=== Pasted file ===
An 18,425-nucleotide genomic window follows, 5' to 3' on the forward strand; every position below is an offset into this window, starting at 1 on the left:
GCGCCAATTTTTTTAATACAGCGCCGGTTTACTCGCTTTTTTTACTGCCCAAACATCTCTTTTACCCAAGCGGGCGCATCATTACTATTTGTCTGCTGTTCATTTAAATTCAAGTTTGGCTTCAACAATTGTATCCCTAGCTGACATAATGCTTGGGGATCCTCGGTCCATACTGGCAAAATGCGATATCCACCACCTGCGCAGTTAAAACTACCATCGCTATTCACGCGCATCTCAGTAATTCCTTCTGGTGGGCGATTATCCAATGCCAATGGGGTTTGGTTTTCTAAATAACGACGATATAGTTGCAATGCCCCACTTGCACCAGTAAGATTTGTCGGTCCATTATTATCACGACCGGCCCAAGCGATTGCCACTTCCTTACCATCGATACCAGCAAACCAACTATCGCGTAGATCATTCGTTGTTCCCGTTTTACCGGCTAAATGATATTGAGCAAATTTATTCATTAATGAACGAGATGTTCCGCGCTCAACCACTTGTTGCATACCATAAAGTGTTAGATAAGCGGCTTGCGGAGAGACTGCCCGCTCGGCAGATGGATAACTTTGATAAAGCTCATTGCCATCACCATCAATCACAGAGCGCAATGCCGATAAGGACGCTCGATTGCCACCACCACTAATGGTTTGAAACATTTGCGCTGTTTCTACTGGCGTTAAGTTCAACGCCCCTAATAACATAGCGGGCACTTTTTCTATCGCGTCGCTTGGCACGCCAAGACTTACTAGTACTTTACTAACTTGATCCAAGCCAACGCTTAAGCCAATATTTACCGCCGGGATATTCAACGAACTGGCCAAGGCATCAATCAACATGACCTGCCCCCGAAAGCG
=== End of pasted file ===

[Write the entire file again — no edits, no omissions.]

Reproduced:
An 18,425-nucleotide genomic window follows, 5' to 3' on the forward strand; every position below is an offset into this window, starting at 1 on the left:
GCGCCAATTTTTTTAATACAGCGCCGGTTTACTCGCTTTTTTTACTGCCCAAACATCTCTTTTACCCAAGCGGGCGCATCATTACTATTTGTCTGCTGTTCATTTAAATTCAAGTTTGGCTTCAACAATTGTATCCCTAGCTGACATAATGCTTGGGGATCCTCGGTCCATACTGGCAAAATGCGATATCCACCACCTGCGCAGTTAAAACTACCATCGCTATTCACGCGCATCTCAGTAATTCCTTCTGGTGGGCGATTATCCAATGCCAATGGGGTTTGGTTTTCTAAATAACGACGATATAGTTGCAATGCCCCACTTGCACCAGTAAGATTTGTCGGTCCATTATTATCACGACCGGCCCAAGCGATTGCCACTTCCTTACCATCGATACCAGCAAACCAACTATCGCGTAGATCATTCGTTGTTCCCGTTTTACCGGCTAAATGATATTGAGCAAATTTATTCATTAATGAACGAGATGTTCCGCGCTCAACCACTTGTTGCATACCATAAAGTGTTAGATAAGCGGCTTGCGGAGAGACTGCCCGCTCGGCAGATGGATAACTTTGATAAAGCTCATTGCCATCACCATCAATCACAGAGCGCAATGCCGATAAGGACGCTCGATTGCCACCACCACTAATGGTTTGAAACATTTGCGCTGTTTCTACTGGCGTTAAGTTCAACGCCCCTAATAACATAGCGGGCACTTTTTCTATCGCGTCGCTTGGCACGCCAAGACTTACTAGTACTTTACTAACTTGATCCAAGCCAACGCTTAAGCCAATATTTACCGCCGGGATATTCAACGAACTGGCCAAGGCATCAATCAACATGACCTGCCCCCGAAAGCG